Late Summer Evening

Image

Thanks to Vincent van Zalinge @vincentvanzalinge for making this photo available freely on Unsplash 🎁 https://unsplash.com/photos/CchPqypO8nE

The backyard has been a minefield of mud for the entire spring and summer months. The contractor we hired the end of April has used very excuse you can imagine as to why the work wasn’t complete.

As a teacher, I have heard many an excuse in my day as to why work wasn’t finished, why books weren’t brought to class, and why one child needed to insult another child. Often I have reminded students to simply stand tall and own their truth, even if they think they might “get in trouble” for it.

In my own life I have found that honest self reflection leads to growth.

Unfortunately, this contractor wasn’t interested in self reflection or growth. He was a poor communicator and gave excuses instead of owning his truth. Nearly four months later, he finally poured our patio. All the roots still aren’t trimmed around the edges of the patio, and the attention to finish details simply aren’t anywhere to be seen there, but we have a poured patio.

For now this is enough.

After the concrete patio was set, we hired these young men (with better communication skills, respect, and follow through than the older contractor) to build the gazebo kit we bought. They communicated clearly the dates they were available (all within the week’s time) and showed up right on time. When they finished there wasn’t so much as a scrap of paper lying about the yard. The job was finished above and beyond our expectations.
The work ethic and follow through of these young men restored my hope in builders.

Tonight Trace, Ev, and I sat out on the patio with our dear friend Jen, listening to the thrum of cicadas and watching the dragonflies dance in the evening sky.

Peaceful rest is what Jen called it, and I quite agree.

In those moments, I rediscovered my muse; it was the magic of the late summer garden at sunset.

Late Summer

Swarming dragonflies,
honking geese heading south—
they left me wondering how
the summer waned into fall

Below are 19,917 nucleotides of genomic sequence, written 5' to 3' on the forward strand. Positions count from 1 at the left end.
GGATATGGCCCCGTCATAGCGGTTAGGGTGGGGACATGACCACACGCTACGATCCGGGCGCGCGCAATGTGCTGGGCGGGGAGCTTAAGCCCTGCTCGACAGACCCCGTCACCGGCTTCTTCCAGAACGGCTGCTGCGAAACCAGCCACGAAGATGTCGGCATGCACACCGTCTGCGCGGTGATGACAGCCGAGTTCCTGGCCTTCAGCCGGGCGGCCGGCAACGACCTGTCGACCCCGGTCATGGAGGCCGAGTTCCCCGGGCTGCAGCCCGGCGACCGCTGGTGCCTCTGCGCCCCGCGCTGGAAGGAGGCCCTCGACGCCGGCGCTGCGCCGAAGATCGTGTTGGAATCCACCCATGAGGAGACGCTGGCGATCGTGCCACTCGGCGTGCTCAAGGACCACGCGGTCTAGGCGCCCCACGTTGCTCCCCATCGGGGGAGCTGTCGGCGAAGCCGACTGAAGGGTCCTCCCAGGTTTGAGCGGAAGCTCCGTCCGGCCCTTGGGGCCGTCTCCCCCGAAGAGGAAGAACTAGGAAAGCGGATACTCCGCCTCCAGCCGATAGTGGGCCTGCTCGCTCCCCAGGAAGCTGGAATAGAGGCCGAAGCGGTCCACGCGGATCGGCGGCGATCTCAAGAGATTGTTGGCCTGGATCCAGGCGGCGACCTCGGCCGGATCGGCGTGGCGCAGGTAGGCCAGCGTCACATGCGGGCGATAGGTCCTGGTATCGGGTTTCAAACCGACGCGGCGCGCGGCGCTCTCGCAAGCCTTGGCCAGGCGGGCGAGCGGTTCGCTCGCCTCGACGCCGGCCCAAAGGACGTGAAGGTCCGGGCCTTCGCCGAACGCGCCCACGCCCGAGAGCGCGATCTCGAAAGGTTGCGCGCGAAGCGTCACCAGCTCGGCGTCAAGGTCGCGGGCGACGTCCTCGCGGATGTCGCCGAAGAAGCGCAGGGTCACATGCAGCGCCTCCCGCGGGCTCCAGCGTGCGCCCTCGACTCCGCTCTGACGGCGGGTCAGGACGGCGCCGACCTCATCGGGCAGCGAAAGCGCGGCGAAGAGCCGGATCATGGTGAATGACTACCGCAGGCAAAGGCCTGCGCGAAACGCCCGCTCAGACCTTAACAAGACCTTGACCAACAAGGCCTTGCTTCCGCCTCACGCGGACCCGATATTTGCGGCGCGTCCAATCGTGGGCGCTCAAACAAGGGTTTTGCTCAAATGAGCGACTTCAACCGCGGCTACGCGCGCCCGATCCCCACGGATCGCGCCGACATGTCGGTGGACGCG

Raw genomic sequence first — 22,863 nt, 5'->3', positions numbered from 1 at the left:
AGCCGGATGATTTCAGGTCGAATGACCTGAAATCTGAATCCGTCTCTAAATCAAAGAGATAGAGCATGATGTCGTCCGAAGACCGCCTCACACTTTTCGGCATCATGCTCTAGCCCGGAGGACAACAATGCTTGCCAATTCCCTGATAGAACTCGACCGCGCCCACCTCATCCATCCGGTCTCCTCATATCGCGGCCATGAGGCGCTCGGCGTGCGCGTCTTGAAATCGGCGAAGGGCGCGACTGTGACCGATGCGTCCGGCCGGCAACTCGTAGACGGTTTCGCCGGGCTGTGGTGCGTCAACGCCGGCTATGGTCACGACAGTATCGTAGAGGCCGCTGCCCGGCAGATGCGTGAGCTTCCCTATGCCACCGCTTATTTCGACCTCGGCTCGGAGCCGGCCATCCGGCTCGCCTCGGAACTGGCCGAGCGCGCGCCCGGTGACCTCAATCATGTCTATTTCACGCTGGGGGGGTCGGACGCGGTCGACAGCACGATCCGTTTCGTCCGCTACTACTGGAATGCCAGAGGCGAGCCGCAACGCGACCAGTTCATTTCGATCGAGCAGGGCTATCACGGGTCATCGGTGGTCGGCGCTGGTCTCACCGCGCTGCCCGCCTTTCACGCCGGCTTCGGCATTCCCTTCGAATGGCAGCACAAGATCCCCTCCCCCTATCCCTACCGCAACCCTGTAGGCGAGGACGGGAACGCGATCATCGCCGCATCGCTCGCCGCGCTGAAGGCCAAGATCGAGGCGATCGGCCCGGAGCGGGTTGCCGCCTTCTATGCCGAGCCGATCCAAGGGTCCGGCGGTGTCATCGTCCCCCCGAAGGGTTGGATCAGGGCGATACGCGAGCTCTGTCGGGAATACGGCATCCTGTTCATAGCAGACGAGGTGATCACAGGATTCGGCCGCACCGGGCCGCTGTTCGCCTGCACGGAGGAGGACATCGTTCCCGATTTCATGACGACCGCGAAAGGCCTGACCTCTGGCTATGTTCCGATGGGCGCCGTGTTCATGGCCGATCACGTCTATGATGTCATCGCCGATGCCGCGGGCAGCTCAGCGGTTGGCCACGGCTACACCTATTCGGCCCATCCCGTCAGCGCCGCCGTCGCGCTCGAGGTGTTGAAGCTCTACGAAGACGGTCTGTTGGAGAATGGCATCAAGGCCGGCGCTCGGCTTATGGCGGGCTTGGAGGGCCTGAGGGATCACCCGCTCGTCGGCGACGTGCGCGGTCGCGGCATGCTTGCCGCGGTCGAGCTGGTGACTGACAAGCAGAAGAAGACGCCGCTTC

without word or warning.
All I did was blink.

—Carla Jeanne Picklo Jordan

Heatwave

Image

Photo Credit: Thanks and shoutout to Bryan Hanson 

I’ve been taking some time to regroup after a grueling year and a half-is of teaching. I didn’t think relaxing would be as hard as it has been. I don’t think I realized just how taxing a year of virtual work and life was until I started to slow down.

Given that Trace needed her spinal fusion immediately, her recovery has been our primary concern this summer. We had already booked plans to head down south and camp in Laurel, Mississippi, navigating our way down to Folly Beach and maybe even New Orleans, but we had to cancel all those plans to concentrate on things closer to home.

We found out in the early spring that our beautiful big red maple was causing foundation damage to our home, so out it had to come. This meant tearing up our beautiful wood deck out back. But we had to do what we had to do, so I decided if the deck was getting ripped out anyway that we would replace it with concrete. We would enjoy our summer vacation from the luxury of our own new patio. Win-win!

With the hope that all construction work would be done by the beginning of June, we ripped out the deck and threw tarps down so the dogs could still use the backyard. Well, those of you near us know the massive amounts of torrential rain coupled with brutal heat we have had this summer. Now the back yard is one muddy lake and the dogs have to be walked on leash out in the front in order for them to take care of their business.

And the construction work has yet to begin.

Except now we have an excavator taller than our house in the backyard and the contractor is heading off to vacation next week.

Sigh.

My poem today is in honor of the tiny gold finch bathing in the mud lake that is now our backyard, the late great Kurt Vonnegut, Jr., and staycations.

Heatwave

Summer came on steamy winds of spring
the torrid heat belied the month of June;

summer storms raged like May shower
bombs of heat detonating in waves.

All that remained come muggy morning
was the mucky mess of mud called garden

and one tiny goldfinch preening in a puddle
making me wish I had been born a bird instead.

--Carla Jeanne Picklo Jordan

The Red Maple

Photo Credit: Photo by Gorrin Bel on Unsplash